The S&P 500 futures trade 38 points, or 0.9%, below fair value as discouraging outlooks from Apple (AAPL 159.50, -4.14, -2.5%) and Amazon.com (AMZN 2617.40, -274.53, -9.7%) set the negative tone in the futures market.
Apple’s quarterly results were better than expected, but the stock’s 2.5% decline is rooted in a warning that the impact from supply chain issues will be $4-8 billion in fiscal Q3, which is “substantially larger” than what it experienced during fiscal Q2. Amazon is down about 10% after guiding Q2 revenue and operating income below expectations.
Intel (INTC 44.88, -1.96, -4.2%) and Chevron (CVX 159.46, -2.33, -1.4%) are also trading lower after the former issued downside Q2 guidance and the latter missed earnings expectations. Honeywell (HON 193.30, +3.38, +1.8%), however, is a notable earnings standout.
At 8:30 a.m. ET, investors will receive another inflation update with the inclusion of PCE Prices in the Personal Income (Briefing.com consensus 0.4%) and Spending (Briefing.com consensus 0.6%) report for March and the release of the Q1 Employment Cost Index (Briefing.com consensus 1.1%).
Afterwards, the Chicago PMI for April (Briefing.com consensus 62.0) will be available at 9:45 a.m. ET, followed by the final University of Michigan Index of Consumer Sentiment for April (Briefing.com consensus 65.7) at 10:00 a.m. ET.
Elsewhere, the 2-yr Treasury note yield is up four basis points to 2.68% while the 10-yr yield remains unchanged at 2.86%. The U.S. Dollar Index is down 0.6% to 102.97. WTI crude futures are up 1.0%, or $1.02, to $106.39/bbl.
(Michael Gibbs, Director of Equity Portfolio & Technical Strategy)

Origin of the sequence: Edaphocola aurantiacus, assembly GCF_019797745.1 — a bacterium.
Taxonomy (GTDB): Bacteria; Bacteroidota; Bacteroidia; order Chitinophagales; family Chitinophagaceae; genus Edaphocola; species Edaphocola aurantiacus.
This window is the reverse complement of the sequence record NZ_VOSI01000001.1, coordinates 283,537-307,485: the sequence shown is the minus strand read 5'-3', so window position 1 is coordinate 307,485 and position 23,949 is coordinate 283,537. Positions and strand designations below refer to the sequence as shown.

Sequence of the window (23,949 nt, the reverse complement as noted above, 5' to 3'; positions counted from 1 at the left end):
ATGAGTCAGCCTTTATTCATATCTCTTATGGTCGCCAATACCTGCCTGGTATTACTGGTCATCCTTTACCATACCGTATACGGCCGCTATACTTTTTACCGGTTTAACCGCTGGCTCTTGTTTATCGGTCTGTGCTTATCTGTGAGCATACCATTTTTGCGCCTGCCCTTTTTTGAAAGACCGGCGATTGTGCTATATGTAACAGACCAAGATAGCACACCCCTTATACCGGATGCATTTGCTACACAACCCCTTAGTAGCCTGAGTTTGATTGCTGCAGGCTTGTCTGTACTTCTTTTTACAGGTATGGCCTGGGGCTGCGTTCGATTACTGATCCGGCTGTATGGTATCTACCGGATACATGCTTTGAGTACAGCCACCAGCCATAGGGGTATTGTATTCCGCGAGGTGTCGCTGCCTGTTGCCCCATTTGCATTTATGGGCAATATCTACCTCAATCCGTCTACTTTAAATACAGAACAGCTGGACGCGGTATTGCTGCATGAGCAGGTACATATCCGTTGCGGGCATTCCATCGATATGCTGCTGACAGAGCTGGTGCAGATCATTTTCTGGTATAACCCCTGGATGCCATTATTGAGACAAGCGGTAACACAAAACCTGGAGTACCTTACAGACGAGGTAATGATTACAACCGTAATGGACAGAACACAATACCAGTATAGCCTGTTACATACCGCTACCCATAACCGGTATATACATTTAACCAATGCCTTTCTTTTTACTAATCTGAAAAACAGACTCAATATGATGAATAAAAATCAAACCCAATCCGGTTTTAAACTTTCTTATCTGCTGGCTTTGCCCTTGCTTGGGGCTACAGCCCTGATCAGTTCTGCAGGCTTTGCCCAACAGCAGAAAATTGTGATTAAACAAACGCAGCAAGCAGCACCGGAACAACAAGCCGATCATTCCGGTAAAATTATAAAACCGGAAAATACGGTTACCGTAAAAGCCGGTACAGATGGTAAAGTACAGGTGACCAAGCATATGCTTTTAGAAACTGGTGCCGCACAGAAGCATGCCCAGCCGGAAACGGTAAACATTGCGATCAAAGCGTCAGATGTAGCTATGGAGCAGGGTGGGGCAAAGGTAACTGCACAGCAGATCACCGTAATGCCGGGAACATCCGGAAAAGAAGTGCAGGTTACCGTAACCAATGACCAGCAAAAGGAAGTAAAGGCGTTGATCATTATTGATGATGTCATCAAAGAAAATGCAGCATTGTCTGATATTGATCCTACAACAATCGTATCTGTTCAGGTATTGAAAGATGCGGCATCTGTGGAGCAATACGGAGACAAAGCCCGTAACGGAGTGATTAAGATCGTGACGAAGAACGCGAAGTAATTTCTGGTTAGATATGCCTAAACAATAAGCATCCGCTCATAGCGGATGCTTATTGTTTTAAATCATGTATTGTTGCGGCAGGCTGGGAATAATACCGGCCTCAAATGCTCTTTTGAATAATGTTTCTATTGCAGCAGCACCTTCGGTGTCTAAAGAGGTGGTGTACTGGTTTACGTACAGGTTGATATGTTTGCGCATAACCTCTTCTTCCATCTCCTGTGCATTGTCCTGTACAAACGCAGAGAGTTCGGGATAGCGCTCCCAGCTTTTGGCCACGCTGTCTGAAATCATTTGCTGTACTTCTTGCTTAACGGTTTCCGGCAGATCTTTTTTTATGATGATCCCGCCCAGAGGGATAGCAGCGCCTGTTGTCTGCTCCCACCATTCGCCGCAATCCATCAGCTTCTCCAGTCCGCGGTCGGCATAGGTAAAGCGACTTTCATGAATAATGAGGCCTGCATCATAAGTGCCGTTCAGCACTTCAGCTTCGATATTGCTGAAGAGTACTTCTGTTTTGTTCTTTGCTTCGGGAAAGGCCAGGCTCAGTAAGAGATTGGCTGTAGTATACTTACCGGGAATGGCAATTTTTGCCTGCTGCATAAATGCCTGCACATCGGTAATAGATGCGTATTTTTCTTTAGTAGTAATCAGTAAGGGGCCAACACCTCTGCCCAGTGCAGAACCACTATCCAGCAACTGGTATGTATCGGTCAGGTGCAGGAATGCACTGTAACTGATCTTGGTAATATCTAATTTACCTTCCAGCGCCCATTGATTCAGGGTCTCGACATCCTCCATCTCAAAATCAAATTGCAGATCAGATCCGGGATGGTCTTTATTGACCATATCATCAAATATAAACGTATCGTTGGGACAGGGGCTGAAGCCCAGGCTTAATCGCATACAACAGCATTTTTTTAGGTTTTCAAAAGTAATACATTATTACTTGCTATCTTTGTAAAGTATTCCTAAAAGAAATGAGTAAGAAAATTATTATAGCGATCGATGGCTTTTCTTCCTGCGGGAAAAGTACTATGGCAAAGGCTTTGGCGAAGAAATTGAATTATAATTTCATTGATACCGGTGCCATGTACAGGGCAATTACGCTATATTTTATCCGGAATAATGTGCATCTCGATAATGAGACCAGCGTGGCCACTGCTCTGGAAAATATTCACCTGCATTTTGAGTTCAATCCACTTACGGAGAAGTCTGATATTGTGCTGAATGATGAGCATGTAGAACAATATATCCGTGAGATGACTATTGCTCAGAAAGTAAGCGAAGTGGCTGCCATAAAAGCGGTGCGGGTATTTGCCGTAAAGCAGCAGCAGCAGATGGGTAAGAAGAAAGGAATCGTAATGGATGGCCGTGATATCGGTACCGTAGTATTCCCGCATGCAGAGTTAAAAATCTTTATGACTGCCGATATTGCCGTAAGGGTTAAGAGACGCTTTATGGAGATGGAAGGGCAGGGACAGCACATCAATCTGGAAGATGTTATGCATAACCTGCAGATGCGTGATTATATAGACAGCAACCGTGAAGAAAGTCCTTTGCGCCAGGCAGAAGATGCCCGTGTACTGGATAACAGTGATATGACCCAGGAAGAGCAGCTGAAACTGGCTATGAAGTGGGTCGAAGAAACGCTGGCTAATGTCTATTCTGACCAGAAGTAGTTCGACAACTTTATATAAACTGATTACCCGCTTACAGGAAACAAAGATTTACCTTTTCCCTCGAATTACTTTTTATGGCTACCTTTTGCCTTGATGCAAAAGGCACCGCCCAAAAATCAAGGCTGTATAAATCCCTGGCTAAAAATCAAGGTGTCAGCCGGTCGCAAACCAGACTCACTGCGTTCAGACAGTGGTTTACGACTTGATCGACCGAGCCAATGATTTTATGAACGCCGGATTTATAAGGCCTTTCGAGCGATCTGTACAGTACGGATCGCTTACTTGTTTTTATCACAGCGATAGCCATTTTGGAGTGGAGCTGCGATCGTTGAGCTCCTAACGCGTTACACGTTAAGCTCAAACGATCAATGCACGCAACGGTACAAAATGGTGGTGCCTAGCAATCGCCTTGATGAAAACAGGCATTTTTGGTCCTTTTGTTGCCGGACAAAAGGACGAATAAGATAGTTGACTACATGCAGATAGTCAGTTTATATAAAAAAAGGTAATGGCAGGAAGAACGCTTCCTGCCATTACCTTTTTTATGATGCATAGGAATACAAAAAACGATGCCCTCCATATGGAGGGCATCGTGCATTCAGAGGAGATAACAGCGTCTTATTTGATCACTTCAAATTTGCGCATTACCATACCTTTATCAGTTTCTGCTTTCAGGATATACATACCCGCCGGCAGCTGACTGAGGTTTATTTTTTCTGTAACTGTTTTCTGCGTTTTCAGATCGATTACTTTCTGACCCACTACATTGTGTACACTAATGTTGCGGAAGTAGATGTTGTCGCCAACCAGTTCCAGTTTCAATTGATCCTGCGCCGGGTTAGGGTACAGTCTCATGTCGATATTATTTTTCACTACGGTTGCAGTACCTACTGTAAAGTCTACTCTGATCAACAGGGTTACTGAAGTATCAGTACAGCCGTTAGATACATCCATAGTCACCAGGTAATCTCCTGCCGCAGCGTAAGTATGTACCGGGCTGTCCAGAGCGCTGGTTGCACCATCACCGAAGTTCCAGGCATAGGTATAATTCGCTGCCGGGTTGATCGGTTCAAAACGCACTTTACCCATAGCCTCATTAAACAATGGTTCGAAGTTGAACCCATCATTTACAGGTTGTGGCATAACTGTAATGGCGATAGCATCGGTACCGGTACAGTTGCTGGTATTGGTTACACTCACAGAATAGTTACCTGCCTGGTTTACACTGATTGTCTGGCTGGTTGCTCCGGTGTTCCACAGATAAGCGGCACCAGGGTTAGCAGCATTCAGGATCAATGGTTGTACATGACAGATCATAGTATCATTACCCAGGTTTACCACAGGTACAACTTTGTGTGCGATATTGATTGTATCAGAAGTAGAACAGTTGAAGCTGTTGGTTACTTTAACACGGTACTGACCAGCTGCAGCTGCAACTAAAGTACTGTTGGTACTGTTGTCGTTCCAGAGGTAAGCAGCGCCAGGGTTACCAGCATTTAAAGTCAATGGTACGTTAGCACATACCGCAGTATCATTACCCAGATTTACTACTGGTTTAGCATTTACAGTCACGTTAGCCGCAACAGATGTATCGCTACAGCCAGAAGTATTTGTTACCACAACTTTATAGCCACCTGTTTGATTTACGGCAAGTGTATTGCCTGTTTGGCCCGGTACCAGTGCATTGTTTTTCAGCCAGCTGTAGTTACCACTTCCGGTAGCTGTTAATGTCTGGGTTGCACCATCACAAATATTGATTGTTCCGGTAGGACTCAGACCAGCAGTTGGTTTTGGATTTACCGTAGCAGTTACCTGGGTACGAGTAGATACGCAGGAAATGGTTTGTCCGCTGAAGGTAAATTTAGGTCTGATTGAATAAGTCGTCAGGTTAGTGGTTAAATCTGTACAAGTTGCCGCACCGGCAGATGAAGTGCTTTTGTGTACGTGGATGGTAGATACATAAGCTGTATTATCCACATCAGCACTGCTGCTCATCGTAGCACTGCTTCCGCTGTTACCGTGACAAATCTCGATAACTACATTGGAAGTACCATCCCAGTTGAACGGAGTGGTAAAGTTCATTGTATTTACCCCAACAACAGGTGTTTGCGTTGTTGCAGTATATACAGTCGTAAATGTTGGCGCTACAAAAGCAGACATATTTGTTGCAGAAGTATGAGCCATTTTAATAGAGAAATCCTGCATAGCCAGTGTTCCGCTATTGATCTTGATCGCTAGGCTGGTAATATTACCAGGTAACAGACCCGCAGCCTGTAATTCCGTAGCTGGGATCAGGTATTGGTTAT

The S&P 500 rallied sharply, moving past two resistance levels, and closed higher at 4287.50. Also, RSI moved higher in support of the rally, and the Advance/Decline line also rose sharply, showing robust buying. We are encouraged by the rally because 80% of the total volume was in advancing stocks. So, if there is a follow-through day with another 80% upside volume day, a new uptrend could be forming. Potential resistance could now come in at 4327.01, and possible support is now at 4279.54.
We are currently Intermediate-term bearish and short-term bearish.
John N. Lilly III CPFA
Accredited Portfolio Management Advisor℠
Accredited Asset Management Specialist℠
Portfolio Manager, RJFS
Windsor Wealth Planners & Strategist
Futures trading is speculative, leveraged, and involves substantial risks. Investing always involves risk, including the loss of principal, and futures trading could present additional risk based on underlying commodities investments.
The Relative Strength Index (RSI), developed by J. Welles Wilder, is a momentum oscillator that measures the speed and changes of price movements.
The advance/decline line (A/D) is a technical indicator that plots the difference between the number of advancing and declining stocks on a daily basis. The indicator is cumulative, with a positive number being added to the prior number, or if the number is negative it is subtracted from the prior number.